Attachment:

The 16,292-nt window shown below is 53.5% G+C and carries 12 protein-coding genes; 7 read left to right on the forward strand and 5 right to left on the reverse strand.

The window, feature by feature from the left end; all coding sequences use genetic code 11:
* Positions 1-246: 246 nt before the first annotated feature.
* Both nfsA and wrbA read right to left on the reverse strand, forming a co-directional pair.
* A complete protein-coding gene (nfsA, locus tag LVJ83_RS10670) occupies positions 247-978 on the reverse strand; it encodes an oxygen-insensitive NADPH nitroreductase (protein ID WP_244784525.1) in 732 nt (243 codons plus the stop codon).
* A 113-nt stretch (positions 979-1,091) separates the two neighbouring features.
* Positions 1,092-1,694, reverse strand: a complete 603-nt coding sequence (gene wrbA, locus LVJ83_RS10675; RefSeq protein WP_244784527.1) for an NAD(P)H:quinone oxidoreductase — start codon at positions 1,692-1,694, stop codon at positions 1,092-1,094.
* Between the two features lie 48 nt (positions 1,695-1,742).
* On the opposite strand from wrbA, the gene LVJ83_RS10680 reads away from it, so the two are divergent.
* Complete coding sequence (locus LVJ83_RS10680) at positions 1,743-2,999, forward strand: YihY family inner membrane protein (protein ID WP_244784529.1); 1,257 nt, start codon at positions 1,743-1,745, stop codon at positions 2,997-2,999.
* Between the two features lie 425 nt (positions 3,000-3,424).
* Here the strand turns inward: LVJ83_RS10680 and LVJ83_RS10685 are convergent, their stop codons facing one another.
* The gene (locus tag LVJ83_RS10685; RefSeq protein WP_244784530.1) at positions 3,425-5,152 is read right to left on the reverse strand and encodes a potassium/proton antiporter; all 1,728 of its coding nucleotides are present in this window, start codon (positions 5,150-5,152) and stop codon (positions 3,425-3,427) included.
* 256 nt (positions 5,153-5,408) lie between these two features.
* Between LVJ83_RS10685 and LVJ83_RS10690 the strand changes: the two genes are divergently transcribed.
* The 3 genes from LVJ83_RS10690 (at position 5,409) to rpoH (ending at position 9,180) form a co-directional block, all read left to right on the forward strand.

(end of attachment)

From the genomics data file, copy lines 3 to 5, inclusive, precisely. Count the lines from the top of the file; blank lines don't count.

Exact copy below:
* Positions 1-246: 246 nt before the first annotated feature.
* Both nfsA and wrbA read right to left on the reverse strand, forming a co-directional pair.
* A complete protein-coding gene (nfsA, locus tag LVJ83_RS10670) occupies positions 247-978 on the reverse strand; it encodes an oxygen-insensitive NADPH nitroreductase (protein ID WP_244784525.1) in 732 nt (243 codons plus the stop codon).